Notre Dame, our Mother
Tender, strong and true
Proudly in the heavens,
Gleams thy gold and blue.
Glory’s mantle cloaks thee
Golden is thy fame,
And our hearts forever,
Praise thee, Notre Dame.
And our hearts forever,
Love thee, Notre Dame.
~~ Notre Dame Alma Mater
The University of Notre Dame has a tradition of asking sitting Presidents to speak at their commencement ceremony every spring. They don’t always accept but most of them do.
The president of the university, Father John Jenkins, is struggling with whether or not to invite Trump. Apparently, he feels that Trump has exhibited a lack of Christian charity in his words and deeds. In fact, Father Jenkins has reassured all undocumented students who are there under DACA that they will be safe there and continue their studies; he has also considered designating Notre Dame a “sanctuary campus.”
Father Jenkins isn’t unfamiliar with controversy. He got a lot of flak for inviting President Obama to give the commencement speech in 2009. The Democrats’ pro-choice stance is antithetical to the teachings of the Catholic church, and there were many protesters in the city that weekend. He defended his decision by saying that as a University, they are committed to open discourse and discussion of all points of view. He got in some trouble with the Archdiocese, but he stuck to his guns.
I’m not a Catholic and I’m not even religious, but I’ve always admired Father Jenkins for his open-mindedness in the pursuit of truth, knowledge, and justice. I feel that Notre Dame does good things in our community and in our world and that they are committed to racial and social justice. Father Hesburgh was a vocal and active supporter of the Civil Rights movement. So while I don’t subscribe to the tenets of the Catholic church (or any church, for that matter), I give credit to anyone who seeks to help others and alleviate pain and suffering in their fellow human beings.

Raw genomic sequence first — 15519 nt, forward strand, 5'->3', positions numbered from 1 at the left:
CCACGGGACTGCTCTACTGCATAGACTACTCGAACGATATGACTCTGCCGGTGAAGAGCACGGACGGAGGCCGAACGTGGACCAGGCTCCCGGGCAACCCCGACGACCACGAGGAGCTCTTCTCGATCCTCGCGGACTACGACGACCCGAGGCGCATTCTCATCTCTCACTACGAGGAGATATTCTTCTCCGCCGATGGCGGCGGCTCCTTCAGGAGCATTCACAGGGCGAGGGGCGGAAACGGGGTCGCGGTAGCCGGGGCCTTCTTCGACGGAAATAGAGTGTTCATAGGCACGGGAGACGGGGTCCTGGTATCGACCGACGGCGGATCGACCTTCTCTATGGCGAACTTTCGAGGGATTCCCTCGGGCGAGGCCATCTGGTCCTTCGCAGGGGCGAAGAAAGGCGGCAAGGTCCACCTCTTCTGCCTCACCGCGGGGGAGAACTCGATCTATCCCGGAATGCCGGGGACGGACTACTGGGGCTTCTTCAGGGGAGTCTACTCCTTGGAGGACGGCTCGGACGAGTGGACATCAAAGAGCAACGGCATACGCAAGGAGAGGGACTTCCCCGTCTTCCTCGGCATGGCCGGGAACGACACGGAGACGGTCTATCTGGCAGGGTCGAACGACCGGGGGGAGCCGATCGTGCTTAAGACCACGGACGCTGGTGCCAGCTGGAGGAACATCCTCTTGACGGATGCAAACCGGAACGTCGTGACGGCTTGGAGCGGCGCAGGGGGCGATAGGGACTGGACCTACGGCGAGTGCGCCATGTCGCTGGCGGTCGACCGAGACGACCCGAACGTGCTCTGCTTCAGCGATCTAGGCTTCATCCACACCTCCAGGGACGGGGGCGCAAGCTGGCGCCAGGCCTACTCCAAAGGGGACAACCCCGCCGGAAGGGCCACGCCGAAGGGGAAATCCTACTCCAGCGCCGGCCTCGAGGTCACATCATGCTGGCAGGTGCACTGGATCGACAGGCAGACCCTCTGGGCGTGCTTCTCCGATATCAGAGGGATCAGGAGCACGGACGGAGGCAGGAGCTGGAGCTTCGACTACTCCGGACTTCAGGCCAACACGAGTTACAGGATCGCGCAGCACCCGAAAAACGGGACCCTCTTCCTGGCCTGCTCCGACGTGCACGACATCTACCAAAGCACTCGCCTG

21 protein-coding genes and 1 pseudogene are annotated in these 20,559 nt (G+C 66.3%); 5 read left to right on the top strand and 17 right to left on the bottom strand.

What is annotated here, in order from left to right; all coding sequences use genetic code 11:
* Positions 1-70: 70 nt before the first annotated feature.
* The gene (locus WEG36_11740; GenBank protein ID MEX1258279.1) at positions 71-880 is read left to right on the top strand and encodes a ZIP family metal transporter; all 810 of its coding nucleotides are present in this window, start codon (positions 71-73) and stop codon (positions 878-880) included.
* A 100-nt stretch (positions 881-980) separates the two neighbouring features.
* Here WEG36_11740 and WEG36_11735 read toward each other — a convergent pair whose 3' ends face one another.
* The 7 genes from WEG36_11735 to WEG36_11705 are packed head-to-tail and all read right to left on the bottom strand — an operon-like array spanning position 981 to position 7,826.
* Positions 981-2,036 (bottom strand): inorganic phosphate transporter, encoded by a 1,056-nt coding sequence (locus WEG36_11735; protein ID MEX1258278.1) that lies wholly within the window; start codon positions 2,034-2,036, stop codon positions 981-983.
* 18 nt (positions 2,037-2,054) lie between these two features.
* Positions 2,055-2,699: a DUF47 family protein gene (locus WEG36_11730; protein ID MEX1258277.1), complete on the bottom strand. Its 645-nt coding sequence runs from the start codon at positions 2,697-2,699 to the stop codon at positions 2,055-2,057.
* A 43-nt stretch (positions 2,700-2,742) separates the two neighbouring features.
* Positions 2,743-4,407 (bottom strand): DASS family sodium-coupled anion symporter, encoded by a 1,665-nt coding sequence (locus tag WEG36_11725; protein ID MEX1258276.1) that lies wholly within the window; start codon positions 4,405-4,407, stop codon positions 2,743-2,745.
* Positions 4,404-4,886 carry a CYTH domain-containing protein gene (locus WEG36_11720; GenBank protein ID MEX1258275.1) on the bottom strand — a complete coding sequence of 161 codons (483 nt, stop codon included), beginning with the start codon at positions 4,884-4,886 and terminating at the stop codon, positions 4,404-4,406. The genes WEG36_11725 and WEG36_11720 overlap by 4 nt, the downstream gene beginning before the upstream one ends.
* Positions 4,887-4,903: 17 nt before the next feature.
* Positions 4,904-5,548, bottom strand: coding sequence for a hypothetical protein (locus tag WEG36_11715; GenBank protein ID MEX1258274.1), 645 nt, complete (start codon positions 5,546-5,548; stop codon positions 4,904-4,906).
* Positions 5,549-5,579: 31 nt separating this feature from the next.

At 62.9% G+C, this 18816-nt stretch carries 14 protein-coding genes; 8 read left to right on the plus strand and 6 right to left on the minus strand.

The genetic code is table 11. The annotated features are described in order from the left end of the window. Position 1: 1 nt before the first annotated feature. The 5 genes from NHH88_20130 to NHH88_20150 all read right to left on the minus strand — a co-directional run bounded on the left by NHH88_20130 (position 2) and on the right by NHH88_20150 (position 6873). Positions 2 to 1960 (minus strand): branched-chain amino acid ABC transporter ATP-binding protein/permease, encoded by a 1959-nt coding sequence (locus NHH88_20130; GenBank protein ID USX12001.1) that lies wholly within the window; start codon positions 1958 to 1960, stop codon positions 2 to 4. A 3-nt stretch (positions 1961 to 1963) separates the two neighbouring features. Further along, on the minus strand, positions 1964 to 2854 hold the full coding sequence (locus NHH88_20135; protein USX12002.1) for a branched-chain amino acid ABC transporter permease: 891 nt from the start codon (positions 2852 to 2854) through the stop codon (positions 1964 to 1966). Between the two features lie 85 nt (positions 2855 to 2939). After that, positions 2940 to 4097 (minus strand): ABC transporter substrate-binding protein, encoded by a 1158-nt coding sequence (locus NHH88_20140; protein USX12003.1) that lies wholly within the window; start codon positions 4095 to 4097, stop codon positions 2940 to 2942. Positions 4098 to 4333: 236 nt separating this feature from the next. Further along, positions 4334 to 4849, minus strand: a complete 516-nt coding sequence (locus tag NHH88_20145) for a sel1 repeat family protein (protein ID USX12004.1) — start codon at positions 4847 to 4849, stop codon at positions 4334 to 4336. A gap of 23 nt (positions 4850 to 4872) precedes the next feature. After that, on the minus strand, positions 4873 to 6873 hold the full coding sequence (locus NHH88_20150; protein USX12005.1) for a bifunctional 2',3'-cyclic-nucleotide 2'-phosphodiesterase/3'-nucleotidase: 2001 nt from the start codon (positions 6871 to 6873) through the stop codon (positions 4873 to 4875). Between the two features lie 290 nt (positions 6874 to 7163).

Heck, you don’t have to be religious to feel that way.
The student Democrats at Notre Dame have written a letter that will be sent to Father Jenkins urging him to not invite Trump to speak at commencement in 2017. It is worth a read because it says quite eloquently my feelings on the matter. Although I am not an alumna, I signed the letter as part of our community. I grew up here and have had a lifelong connection in that way, so I felt justified in signing.
While I share Father Jenkins’ commitment to open discourse, the reason I am opposed to Trump speaking at commencement is that what he says and does is not just antithetical to Catholic teachings; it is antithetical to basic human decency. The moment that I came to the conclusion that he is a contemptible person is when he mocked the disabled reporter. That is vile behavior and it shows a complete lack of empathy, charity, and kindness. His subsequent actions only added to my feelings, including his attitude towards women.
I am proud to be from South Bend, and a big part of that is Notre Dame. We love taking out-of-town visitors to see the campus, which is absolutely beautiful. I feel a certain pride of place about Notre Dame and I feel that Trump’s message would sully the good name—and the mission—of the University.
If Father Jenkins does invite him to speak, and he accepts, I plan on voicing my opposition by protesting and I have many friends who feel the same way.